epidemic in this country it is also a growing problem.  There is not a stigma with diabetes even
though type two diabetes has a behavior component to it.


-partum depression

The baby blues are a known and
historically recorded phenomenon that expresses itself for a few days to a week
after childbirth ( Symptoms include trouble sleeping, loss of appetite,
trouble sleeping, and anxiety ( A more severe and lingering condition
is post- partum depression. Were as the baby blues are short lasting a benign,
post- partum depression can last for up to a year and includes more menacing symptoms
such as a want to engage in self harm, harm the infant, or neglect the infant (

For many decades  post- partum depression, was believed to be a culturally
bound syndrome restricted to western nations, ( but more recent studies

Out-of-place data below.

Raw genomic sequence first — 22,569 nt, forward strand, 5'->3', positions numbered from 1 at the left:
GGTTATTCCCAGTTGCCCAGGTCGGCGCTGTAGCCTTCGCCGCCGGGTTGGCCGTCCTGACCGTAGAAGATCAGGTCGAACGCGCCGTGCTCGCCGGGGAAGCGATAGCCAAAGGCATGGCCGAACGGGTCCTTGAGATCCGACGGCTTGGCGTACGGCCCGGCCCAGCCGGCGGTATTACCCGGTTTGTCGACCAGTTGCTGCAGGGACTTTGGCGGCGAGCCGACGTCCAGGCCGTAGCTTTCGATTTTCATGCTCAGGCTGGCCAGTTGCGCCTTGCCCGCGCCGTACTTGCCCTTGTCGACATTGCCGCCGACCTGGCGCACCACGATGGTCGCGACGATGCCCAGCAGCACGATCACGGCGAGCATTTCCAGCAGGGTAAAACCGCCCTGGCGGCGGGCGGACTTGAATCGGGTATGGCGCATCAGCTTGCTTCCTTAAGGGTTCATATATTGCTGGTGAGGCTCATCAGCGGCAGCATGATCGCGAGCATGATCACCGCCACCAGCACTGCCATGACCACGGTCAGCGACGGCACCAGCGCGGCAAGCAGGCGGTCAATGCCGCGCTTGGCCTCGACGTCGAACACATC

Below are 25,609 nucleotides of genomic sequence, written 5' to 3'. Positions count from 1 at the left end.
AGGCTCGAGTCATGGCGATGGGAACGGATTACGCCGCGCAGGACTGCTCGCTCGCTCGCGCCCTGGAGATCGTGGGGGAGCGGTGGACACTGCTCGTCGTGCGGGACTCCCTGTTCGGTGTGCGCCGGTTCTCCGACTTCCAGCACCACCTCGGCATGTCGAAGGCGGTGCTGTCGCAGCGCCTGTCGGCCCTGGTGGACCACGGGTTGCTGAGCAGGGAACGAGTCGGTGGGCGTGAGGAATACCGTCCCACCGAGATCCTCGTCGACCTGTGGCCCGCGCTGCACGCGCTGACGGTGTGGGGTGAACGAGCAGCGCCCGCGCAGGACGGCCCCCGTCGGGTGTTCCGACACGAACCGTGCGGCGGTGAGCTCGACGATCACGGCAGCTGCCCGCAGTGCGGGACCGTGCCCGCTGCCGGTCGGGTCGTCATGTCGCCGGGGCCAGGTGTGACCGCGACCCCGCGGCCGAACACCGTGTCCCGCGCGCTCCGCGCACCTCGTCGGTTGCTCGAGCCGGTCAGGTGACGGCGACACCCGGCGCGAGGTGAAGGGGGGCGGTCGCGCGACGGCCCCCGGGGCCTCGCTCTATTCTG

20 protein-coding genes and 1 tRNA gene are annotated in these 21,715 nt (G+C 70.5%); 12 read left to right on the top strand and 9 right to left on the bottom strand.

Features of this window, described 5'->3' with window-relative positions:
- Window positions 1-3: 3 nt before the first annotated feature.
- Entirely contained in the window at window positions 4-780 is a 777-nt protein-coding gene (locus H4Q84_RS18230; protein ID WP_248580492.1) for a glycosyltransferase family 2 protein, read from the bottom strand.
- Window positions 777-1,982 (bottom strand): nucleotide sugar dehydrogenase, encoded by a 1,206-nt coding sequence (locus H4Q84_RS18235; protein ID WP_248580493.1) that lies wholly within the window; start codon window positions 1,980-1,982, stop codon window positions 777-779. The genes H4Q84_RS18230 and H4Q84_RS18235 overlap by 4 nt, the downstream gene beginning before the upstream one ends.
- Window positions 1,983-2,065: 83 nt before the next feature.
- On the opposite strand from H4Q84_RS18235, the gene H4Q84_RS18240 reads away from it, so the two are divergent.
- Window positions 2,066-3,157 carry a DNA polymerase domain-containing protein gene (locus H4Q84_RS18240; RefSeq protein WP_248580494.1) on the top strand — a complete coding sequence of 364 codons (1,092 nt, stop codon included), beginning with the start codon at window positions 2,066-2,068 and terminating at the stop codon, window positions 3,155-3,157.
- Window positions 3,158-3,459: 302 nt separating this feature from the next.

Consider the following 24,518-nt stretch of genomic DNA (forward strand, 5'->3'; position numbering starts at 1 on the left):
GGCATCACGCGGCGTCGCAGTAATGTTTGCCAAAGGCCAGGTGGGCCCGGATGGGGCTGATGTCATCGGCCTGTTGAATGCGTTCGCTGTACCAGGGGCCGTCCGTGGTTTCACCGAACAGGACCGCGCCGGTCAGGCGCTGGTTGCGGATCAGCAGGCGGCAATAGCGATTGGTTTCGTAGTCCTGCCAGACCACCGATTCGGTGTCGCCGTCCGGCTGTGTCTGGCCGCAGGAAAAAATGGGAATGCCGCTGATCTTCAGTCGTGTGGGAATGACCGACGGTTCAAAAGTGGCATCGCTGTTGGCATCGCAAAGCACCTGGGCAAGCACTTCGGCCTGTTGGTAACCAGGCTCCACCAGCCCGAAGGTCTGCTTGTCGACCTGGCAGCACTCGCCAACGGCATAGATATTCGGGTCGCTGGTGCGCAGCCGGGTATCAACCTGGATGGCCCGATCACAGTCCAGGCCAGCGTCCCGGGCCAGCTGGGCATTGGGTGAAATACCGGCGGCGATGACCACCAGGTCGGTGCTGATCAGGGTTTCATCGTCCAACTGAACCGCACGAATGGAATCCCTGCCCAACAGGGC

“have shown that  post- partum depression seems to be a universal
condition with similar rates in different countries” (

However, I do think that it is
far more common in the United States for several reasons. The primary reason
can be simply narrowed down to one source; popular media delivered into the
living rooms of women through the media of television.

There were two tragic incidents
in the last ten years; the first was that of Andrea Yates when in 2001 a thirty
something mother in Houston, Texas drowned her five children in a bathtub. The second
and somewhat less sensationalized case(but still heavily covered by the media),
was when another thirty something mother used a kitchen knife to traumatically
amputate the arms of her infant daughter who died of blood loss.  Both women were found not guilty by reasons of
insanity, and committed to a state hospital.

The non-stop media coverage after
these tragedies ranging from the evening news to the afternoon talk shows like
Dr. Phil and Oprah, lead to widespread knowledge about post- partum depression.  This media bombardment may have a negative placebo